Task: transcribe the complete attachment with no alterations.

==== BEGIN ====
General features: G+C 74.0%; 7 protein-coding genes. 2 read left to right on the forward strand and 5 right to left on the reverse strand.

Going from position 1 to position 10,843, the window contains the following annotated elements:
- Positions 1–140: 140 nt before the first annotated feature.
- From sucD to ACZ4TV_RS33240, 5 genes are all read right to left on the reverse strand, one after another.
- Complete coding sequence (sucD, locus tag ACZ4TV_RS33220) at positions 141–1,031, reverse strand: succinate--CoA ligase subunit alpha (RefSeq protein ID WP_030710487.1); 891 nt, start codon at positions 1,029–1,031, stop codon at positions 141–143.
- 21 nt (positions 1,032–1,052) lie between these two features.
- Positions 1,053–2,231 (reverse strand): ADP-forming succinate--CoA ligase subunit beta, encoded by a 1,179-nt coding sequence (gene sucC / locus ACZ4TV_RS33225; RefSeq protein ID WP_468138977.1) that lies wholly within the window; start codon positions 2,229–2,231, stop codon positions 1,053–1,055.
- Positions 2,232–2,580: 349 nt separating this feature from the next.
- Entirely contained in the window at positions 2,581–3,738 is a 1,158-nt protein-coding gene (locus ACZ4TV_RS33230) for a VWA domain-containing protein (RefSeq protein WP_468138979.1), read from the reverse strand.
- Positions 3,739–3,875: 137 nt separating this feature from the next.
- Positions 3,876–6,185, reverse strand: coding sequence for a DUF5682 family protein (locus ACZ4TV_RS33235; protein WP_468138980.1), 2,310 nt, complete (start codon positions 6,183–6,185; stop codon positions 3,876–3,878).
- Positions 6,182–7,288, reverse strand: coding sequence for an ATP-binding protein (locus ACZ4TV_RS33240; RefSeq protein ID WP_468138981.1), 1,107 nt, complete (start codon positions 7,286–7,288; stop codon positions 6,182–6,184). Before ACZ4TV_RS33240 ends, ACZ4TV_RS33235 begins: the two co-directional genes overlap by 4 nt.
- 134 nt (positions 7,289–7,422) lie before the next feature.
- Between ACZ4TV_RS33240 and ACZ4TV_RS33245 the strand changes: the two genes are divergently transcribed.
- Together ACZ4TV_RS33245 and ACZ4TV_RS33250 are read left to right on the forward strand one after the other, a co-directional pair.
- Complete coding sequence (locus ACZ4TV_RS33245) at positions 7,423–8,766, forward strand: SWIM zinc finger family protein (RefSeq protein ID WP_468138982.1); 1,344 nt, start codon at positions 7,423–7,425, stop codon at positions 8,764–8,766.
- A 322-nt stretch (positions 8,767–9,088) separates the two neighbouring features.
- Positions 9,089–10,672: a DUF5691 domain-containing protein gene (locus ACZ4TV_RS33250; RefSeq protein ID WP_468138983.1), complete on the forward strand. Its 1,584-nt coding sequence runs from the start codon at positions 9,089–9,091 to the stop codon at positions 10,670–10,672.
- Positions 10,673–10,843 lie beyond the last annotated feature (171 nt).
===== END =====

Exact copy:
General features: G+C 74.0%; 7 protein-coding genes. 2 read left to right on the forward strand and 5 right to left on the reverse strand.

Going from position 1 to position 10,843, the window contains the following annotated elements:
- Positions 1–140: 140 nt before the first annotated feature.
- From sucD to ACZ4TV_RS33240, 5 genes are all read right to left on the reverse strand, one after another.
- Complete coding sequence (sucD, locus tag ACZ4TV_RS33220) at positions 141–1,031, reverse strand: succinate--CoA ligase subunit alpha (RefSeq protein ID WP_030710487.1); 891 nt, start codon at positions 1,029–1,031, stop codon at positions 141–143.
- 21 nt (positions 1,032–1,052) lie between these two features.
- Positions 1,053–2,231 (reverse strand): ADP-forming succinate--CoA ligase subunit beta, encoded by a 1,179-nt coding sequence (gene sucC / locus ACZ4TV_RS33225; RefSeq protein ID WP_468138977.1) that lies wholly within the window; start codon positions 2,229–2,231, stop codon positions 1,053–1,055.
- Positions 2,232–2,580: 349 nt separating this feature from the next.
- Entirely contained in the window at positions 2,581–3,738 is a 1,158-nt protein-coding gene (locus ACZ4TV_RS33230) for a VWA domain-containing protein (RefSeq protein WP_468138979.1), read from the reverse strand.
- Positions 3,739–3,875: 137 nt separating this feature from the next.
- Positions 3,876–6,185, reverse strand: coding sequence for a DUF5682 family protein (locus ACZ4TV_RS33235; protein WP_468138980.1), 2,310 nt, complete (start codon positions 6,183–6,185; stop codon positions 3,876–3,878).
- Positions 6,182–7,288, reverse strand: coding sequence for an ATP-binding protein (locus ACZ4TV_RS33240; RefSeq protein ID WP_468138981.1), 1,107 nt, complete (start codon positions 7,286–7,288; stop codon positions 6,182–6,184). Before ACZ4TV_RS33240 ends, ACZ4TV_RS33235 begins: the two co-directional genes overlap by 4 nt.
- 134 nt (positions 7,289–7,422) lie before the next feature.
- Between ACZ4TV_RS33240 and ACZ4TV_RS33245 the strand changes: the two genes are divergently transcribed.
- Together ACZ4TV_RS33245 and ACZ4TV_RS33250 are read left to right on the forward strand one after the other, a co-directional pair.
- Complete coding sequence (locus ACZ4TV_RS33245) at positions 7,423–8,766, forward strand: SWIM zinc finger family protein (RefSeq protein ID WP_468138982.1); 1,344 nt, start codon at positions 7,423–7,425, stop codon at positions 8,764–8,766.
- A 322-nt stretch (positions 8,767–9,088) separates the two neighbouring features.
- Positions 9,089–10,672: a DUF5691 domain-containing protein gene (locus ACZ4TV_RS33250; RefSeq protein ID WP_468138983.1), complete on the forward strand. Its 1,584-nt coding sequence runs from the start codon at positions 9,089–9,091 to the stop codon at positions 10,670–10,672.
- Positions 10,673–10,843 lie beyond the last annotated feature (171 nt).